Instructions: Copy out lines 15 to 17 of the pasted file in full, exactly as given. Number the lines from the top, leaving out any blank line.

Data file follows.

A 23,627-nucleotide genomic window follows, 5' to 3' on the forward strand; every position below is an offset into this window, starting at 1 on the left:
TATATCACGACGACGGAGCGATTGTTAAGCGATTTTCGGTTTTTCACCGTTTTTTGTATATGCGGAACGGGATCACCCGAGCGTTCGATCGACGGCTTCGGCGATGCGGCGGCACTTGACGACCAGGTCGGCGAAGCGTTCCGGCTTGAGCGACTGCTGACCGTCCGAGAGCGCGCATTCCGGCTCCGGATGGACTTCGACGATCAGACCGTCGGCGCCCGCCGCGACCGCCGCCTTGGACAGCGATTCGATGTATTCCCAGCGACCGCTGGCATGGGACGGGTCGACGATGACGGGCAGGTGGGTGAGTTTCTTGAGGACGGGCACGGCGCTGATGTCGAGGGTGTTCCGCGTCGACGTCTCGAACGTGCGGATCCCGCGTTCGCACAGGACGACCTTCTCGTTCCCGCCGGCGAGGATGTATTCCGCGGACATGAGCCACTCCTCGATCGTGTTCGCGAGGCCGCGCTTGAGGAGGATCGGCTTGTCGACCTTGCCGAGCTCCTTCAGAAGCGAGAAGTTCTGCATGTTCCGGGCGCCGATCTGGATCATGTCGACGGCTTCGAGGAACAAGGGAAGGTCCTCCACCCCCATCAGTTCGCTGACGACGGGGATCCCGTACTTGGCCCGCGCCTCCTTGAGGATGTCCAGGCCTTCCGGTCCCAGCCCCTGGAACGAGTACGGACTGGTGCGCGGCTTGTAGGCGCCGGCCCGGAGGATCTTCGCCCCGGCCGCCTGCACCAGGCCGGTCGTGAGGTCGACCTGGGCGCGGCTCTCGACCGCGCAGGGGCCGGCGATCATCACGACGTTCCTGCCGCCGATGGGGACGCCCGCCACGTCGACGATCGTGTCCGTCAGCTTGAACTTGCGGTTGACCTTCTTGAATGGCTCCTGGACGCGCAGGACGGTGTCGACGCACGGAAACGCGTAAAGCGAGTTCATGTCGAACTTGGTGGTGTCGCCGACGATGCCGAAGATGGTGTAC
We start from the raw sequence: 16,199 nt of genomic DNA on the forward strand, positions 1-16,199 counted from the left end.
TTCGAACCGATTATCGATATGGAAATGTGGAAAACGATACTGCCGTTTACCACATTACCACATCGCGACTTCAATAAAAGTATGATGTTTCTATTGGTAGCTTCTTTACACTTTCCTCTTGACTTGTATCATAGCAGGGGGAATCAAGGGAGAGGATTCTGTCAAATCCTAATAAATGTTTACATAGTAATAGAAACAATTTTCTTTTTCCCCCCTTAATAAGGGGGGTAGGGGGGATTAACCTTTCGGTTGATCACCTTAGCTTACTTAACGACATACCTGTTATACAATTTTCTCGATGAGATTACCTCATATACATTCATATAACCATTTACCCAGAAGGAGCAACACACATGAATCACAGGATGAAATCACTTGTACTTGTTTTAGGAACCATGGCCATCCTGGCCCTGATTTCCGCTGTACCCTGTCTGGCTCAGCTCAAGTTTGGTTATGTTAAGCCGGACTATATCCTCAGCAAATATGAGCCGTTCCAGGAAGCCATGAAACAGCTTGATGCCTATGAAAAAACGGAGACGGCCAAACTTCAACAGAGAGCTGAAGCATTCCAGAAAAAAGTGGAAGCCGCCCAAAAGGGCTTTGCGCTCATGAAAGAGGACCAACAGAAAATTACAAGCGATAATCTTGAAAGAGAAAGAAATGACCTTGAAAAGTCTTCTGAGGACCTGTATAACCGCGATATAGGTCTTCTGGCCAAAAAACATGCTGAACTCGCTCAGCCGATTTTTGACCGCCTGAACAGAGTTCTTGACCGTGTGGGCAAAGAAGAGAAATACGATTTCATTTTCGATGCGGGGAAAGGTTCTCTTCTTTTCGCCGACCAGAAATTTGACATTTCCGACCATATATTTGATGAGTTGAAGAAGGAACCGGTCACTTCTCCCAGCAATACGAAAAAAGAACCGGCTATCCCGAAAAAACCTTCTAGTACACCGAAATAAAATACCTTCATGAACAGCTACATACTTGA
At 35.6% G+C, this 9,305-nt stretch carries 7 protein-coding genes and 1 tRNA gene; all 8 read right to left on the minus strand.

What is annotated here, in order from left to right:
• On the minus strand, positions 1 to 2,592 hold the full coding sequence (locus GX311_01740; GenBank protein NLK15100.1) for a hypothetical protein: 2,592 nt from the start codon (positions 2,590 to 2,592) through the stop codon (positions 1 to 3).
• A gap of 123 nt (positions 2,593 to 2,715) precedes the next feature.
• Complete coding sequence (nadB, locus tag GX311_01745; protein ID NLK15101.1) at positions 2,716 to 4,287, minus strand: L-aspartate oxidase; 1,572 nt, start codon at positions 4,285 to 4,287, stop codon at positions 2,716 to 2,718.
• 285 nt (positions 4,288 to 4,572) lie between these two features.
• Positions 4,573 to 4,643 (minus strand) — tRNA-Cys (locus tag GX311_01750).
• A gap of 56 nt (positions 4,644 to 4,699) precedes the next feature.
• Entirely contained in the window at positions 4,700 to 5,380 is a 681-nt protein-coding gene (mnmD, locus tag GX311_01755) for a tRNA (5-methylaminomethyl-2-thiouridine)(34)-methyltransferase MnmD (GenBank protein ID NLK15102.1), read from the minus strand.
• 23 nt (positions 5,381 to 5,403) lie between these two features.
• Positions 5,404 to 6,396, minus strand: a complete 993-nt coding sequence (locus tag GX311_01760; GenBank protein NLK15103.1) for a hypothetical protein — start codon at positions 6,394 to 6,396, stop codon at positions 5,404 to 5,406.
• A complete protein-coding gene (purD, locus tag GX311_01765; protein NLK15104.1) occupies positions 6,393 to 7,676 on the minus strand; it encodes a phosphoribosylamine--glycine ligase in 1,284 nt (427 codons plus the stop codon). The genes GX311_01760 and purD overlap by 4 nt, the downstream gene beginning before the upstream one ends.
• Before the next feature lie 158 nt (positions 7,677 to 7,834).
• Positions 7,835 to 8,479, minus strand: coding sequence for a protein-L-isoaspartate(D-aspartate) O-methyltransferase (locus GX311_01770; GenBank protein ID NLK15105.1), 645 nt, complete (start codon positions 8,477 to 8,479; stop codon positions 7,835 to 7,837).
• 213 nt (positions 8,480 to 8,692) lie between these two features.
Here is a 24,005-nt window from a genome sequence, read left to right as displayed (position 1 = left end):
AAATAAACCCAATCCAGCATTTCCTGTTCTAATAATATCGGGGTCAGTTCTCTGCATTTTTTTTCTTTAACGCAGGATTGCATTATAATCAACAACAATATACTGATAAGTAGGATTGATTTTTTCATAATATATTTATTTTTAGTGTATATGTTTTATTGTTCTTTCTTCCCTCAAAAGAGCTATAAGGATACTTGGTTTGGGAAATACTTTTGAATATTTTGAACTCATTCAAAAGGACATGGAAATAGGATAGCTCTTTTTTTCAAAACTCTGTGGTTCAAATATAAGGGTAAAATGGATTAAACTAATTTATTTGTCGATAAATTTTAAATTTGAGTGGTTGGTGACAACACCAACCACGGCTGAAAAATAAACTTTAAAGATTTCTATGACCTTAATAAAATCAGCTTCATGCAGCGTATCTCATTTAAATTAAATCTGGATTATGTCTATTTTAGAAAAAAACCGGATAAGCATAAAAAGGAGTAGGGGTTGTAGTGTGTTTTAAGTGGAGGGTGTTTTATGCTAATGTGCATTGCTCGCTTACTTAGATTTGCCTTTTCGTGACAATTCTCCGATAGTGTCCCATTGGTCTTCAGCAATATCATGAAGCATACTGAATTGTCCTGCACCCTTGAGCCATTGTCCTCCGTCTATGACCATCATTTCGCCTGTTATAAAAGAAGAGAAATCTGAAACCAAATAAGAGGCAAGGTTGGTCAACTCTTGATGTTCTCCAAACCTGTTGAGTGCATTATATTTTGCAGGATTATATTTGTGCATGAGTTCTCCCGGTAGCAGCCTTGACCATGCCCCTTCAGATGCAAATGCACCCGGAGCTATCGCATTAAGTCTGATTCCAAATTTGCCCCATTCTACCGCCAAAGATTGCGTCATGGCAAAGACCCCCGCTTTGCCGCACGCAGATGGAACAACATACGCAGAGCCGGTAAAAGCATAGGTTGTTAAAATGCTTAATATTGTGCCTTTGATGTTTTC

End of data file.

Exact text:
• Positions 5,404 to 6,396, minus strand: a complete 993-nt coding sequence (locus tag GX311_01760; GenBank protein NLK15103.1) for a hypothetical protein — start codon at positions 6,394 to 6,396, stop codon at positions 5,404 to 5,406.
• A complete protein-coding gene (purD, locus tag GX311_01765; protein NLK15104.1) occupies positions 6,393 to 7,676 on the minus strand; it encodes a phosphoribosylamine--glycine ligase in 1,284 nt (427 codons plus the stop codon). The genes GX311_01760 and purD overlap by 4 nt, the downstream gene beginning before the upstream one ends.
• Before the next feature lie 158 nt (positions 7,677 to 7,834).